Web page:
“Mudzuri is a people person, yet introvert. So if populist charisma is a necessary trait — that he doesn’t have,” — Rejoice Ngwenya.
“Khupe is a very educated, seasoned female politician who can run the party and government if our politics looked at substance not political hullabaloo certain names make. She is articulate, smart and experienced. Who would not want such an educated female president for our country if people looked at issues not tribe, gender, sex of ethnicity?
“You can’t compare her to Chamisa and Mudzuri who are political appointees. She is an elected VP whose potential and political clout were neutralised by Tsvangirai when he played a Mugabe and appointed Chamisa and Mudzuri on tribal lines. She is more educated than both Mudzuri and Chamisa too. She also represents two critical groups that have been marginalised in Zimbabwe politics — Ndebeles and women.
“To me the question of who should succeed Tsvangirai is a no brainer. Khupe is there and is capable. We need to redirect our politics and focus on issues and substance not political noise makers or those that are eloquent on spewing hot air at rallies,” — Maxwell Saungweme.
“Thokozani Khupe is a motherly figure, who is highly-educated, benefitting from the current global trend towards women leadership, which is also encroaching into Africa. She has a solid constituency and backing in the party and gained experience as a deputy prime minister in the Government of National Unity (GNU) as well as a parliamentarian.
“However, Khupe’s recent rebellion regarding the opposition coalition was untimely and drew to her a great deal of ill-will. Equally, it is fair to say her ability to manoeuvre Zimbabwe’s murky male-dominated politics is not quite evident. She has not used her seniority to articulate a national vision. However, with enough handholding she will be a good leader,” — Vivid Gwede.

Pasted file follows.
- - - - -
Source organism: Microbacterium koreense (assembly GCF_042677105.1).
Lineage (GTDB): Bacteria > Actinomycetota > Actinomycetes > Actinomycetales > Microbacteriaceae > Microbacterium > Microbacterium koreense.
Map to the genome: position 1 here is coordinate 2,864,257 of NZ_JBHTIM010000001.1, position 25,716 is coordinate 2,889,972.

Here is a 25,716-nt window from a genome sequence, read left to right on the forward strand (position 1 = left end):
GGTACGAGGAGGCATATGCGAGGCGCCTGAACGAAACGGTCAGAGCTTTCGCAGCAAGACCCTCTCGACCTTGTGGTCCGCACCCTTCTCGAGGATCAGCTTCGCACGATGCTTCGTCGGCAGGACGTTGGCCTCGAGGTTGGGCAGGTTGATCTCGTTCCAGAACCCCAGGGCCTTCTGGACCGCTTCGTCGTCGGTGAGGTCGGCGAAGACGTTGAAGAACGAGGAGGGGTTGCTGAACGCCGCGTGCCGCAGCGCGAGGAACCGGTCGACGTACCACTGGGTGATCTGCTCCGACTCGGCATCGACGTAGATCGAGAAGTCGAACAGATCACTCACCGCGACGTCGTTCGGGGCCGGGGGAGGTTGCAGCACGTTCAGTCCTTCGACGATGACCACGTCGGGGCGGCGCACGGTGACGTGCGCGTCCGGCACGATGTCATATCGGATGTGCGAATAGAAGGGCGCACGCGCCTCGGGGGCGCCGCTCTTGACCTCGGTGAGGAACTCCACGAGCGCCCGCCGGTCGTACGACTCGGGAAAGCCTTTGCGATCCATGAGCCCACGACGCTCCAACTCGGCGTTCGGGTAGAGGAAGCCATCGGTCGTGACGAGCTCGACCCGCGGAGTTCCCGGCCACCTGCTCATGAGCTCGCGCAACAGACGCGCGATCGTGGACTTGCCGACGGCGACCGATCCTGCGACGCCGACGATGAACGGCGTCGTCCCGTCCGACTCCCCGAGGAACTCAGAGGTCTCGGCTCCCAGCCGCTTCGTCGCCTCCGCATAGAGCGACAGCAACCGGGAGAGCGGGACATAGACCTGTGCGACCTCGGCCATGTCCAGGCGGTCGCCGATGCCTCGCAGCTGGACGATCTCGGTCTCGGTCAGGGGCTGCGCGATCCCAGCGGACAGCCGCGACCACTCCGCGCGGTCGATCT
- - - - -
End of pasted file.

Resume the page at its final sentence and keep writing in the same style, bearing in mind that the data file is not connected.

“Khupe is a vibrant political leader, has a long history in the struggle and could persuade marginalised communities and minorities. Her challenge is that politics is still dominated by men and she will have a rough ride overcoming the gender discrimination in our body politic,” — Rashweat Mukundu.
“Khupe is a strong-willed woman, who has been there with the MDC from the beginning, and has been clear on her rejection of the autocratic rule of Zanu PF. She has been articulate of the MDC vision, and has been able to mobilise women and youths to rally around different causes of the democratic movement in the opposition.
“The major weakness in Khupe is that she is largely seen as a tribal leader, who favours her own tribe and does not go beyond her tribe in terms of her influence on the ground. Previously, she has been fingered as a violent leader who also uses party youths to fight her opponents inside the Party.
“That is not the calibre of the national leader that the MDC would need to unite the opposition. One other disadvantage that she faces is on gender representation of women in leadership positions given the patriarchal nature of Zimbabwe’s opposition politics.
Women still face exclusion and marginalisation when it comes to occupying top positions, because the majority of the party leaders are male and were socialised to disrespect women.
“But this can be overcome if Khupe clears her misunderstanding with Tsvangirai over the Alliance, because that incident will always be remembered by the grassroots MDC supporters who regard Tsvangirai as their godfather of politics. If Tsvangirai withholds his support towards her, she will not survive alone, except maybe to depend on her kinship relations,” — Precious Shumba.
“Khupe is an experienced politician, likeable but her handling of the Alliance revealed a degree of intolerance that might cause discomfort,” — Rejoice Ngwenya.